A tip of the soft hat and a hearty congratulations to Francis X. O’Connor.
And in Clifford Township
Folks in this sprawling township are bragging about their local ambulance and who can blame them. The Fire Department ambulance was cited by the Pennsylvania Emergency Health Service Council for the Pennsylvania Ambulance Service of the Year Award.
You got to hand it to those folks in Clifford Township. They pull together when needed, work together at every opportunity, and play together. And there are very few volunteer organizations who work hard for everything they got but Clifford most certainly is one of them.
And it’s not only the fire company that works together, but just about every organization in the township from the board of supervisors to every volunteer group in the township. Take a look at what they have accomplished at the site of the former Clifford School since it was taken over by the township.
But the accolades for the time being belong to the fire department and, more specifically, its ambulance group. Congratulations guys and girls!
Last But Far From Least
I am not sure what is going on in Susquehanna County, but I went into Voter Registration last week and asked for a new voter registration list. They did have them on compact discs for something like four bucks; the last list I got was free.
They got a new gal behind the counter since Linda Hollenbeck left and she said the compact discs with the countywide list of voters are no longer free. I asked how much and she said two cents a voter. I thought gasoline prices were kind of off the wall but this is ridiculous.
On August 10, 1998, defendant Aymen Elmobdy was charged in New Jersey with felony aggravated assault charges, and his bail was set at $50,000. The defendant posted a bail bond and was released from custody pending his trial. The defendant absconded and failed to appear for his proceeding. The bail bondsmen was given 45 days to produce the defendant, or the $50,000 would be forfeited. On October 11, 2000, the defendant was located in a hotel in Bucks County by a bounty hunter working for the New Jersey bail bond agency. After locating the defendant, three bounty hunters went to the defendant’s hotel room, knocked on his door and identified themselves. The defendant refused to come out of the hotel room and surrender himself. After consulting with the hotel manager, the bounty hunters threw a brick through a window to the room and entered. As this was occurring, predictably, the defendant ran from the room and was chased by the bounty hunters. Through a liberal use of pepper spray, the defendant was apprehended and subdued.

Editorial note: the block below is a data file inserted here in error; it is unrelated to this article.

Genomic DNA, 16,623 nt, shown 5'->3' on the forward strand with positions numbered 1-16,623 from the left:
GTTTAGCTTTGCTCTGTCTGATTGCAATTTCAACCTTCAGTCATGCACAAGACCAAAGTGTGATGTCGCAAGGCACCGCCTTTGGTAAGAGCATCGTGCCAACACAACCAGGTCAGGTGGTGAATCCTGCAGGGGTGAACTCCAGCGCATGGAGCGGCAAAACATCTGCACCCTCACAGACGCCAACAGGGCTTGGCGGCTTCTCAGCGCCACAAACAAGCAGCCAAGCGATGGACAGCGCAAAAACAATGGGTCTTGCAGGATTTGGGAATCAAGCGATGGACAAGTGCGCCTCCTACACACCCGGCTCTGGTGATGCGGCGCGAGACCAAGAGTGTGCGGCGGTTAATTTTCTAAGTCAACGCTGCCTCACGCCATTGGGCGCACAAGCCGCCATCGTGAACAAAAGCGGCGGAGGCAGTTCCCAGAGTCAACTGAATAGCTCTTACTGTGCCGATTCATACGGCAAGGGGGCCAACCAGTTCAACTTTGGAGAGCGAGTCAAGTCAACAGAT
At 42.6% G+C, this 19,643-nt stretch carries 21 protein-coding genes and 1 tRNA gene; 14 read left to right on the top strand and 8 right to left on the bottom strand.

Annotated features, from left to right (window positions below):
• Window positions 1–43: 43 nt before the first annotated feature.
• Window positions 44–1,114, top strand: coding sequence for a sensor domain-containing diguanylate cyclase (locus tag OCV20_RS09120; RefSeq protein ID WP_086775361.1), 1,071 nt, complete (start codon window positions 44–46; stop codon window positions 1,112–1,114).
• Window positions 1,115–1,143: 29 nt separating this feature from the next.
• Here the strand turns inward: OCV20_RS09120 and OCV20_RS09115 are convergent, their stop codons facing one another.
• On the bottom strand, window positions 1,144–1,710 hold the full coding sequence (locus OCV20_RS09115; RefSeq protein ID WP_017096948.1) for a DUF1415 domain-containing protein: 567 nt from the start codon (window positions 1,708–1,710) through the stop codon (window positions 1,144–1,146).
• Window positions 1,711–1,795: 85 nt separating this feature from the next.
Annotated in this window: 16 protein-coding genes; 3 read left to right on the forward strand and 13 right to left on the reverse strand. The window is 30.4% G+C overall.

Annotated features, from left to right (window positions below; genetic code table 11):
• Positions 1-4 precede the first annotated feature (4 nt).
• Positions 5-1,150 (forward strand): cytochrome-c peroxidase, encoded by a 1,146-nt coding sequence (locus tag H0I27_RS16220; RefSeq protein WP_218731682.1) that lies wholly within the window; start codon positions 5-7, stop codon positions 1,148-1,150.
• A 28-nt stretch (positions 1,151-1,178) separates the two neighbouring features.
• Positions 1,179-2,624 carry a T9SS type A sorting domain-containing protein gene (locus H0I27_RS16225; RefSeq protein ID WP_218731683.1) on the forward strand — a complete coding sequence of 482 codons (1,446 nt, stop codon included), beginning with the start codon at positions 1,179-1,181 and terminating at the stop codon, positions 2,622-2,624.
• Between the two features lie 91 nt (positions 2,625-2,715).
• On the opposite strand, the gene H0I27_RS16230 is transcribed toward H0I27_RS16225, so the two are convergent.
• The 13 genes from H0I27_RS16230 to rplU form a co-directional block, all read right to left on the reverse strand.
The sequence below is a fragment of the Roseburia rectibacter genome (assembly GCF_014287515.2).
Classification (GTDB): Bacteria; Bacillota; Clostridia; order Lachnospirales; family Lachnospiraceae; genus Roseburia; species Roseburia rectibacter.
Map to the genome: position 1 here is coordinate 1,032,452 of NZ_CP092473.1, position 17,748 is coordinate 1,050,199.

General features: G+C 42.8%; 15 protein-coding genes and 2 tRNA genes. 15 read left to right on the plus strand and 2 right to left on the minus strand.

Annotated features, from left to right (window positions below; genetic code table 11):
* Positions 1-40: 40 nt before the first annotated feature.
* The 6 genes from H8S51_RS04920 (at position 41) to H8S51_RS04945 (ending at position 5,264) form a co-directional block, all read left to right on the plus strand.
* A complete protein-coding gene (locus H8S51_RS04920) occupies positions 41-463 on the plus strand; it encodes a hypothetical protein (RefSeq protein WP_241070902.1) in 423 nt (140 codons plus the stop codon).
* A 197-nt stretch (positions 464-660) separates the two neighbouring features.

There was one slight problem – the broken hotel window. The defendant was informed that his father would be liable for the cost to replace the window, as the defendant’s father signed the bail paperwork as a surety. The defendant stated that he had money to pay for the window and instructed the bounty hunter to enter the hotel room and remove his wallet from a book bag. The bounty hunter opened the book bag and found the wallet – along with three pounds of marijuana and a loaded firearm. As a result, the defendant was turned over to Pennsylvania authorities and new charges were filed in Pennsylvania in connection with the drugs and the firearm.
The defendant sought to suppress the contents of the book bag, contending that his constitutional rights had been violated by the bounty hunters who threw a brick through his window, ran him down, pepper sprayed him to submission, and then bullied him into turning over cash for the window that they broke. The Pennsylvania Superior Court carefully considered the defendant’s argument, and finally concluded that it was without merit because the Constitution only protects a person from the actions of the government or governmental employees. The bounty hunters were acting in a private capacity, not in conjunction with or at the direction of any law enforcement agency. The sole basis for their apprehension of the defendant was a civil contractual agreement that the defendant entered into with the bail bond agency. In fact, the police were not even contacted until the defendant had been apprehended and the drugs and firearm seized by the bounty hunters. There was no reasonable basis to conclude that the bounty hunters were acting as state actors for purposes of a constitutional analysis, and, as such, their conduct in obtaining the defendant and the evidence had no bearing on the suppression of the evidence.